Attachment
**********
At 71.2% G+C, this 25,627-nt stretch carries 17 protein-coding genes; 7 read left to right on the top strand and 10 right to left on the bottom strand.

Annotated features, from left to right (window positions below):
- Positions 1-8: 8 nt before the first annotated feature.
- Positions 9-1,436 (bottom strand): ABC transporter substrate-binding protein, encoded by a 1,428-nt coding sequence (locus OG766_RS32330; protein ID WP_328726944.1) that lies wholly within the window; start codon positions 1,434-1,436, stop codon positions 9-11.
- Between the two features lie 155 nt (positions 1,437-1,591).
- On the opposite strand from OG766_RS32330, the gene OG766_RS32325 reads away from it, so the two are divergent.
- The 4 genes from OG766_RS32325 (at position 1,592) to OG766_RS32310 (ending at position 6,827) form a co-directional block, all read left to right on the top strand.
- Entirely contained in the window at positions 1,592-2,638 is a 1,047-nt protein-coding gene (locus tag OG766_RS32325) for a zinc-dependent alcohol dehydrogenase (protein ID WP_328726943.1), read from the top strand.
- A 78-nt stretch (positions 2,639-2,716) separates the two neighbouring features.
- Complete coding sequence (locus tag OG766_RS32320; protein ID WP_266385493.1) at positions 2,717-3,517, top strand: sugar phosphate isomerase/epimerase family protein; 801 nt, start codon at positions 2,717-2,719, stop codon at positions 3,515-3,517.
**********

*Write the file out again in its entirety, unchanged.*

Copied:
At 71.2% G+C, this 25,627-nt stretch carries 17 protein-coding genes; 7 read left to right on the top strand and 10 right to left on the bottom strand.

Annotated features, from left to right (window positions below):
- Positions 1-8: 8 nt before the first annotated feature.
- Positions 9-1,436 (bottom strand): ABC transporter substrate-binding protein, encoded by a 1,428-nt coding sequence (locus OG766_RS32330; protein ID WP_328726944.1) that lies wholly within the window; start codon positions 1,434-1,436, stop codon positions 9-11.
- Between the two features lie 155 nt (positions 1,437-1,591).
- On the opposite strand from OG766_RS32330, the gene OG766_RS32325 reads away from it, so the two are divergent.
- The 4 genes from OG766_RS32325 (at position 1,592) to OG766_RS32310 (ending at position 6,827) form a co-directional block, all read left to right on the top strand.
- Entirely contained in the window at positions 1,592-2,638 is a 1,047-nt protein-coding gene (locus tag OG766_RS32325) for a zinc-dependent alcohol dehydrogenase (protein ID WP_328726943.1), read from the top strand.
- A 78-nt stretch (positions 2,639-2,716) separates the two neighbouring features.
- Complete coding sequence (locus tag OG766_RS32320; protein ID WP_266385493.1) at positions 2,717-3,517, top strand: sugar phosphate isomerase/epimerase family protein; 801 nt, start codon at positions 2,717-2,719, stop codon at positions 3,515-3,517.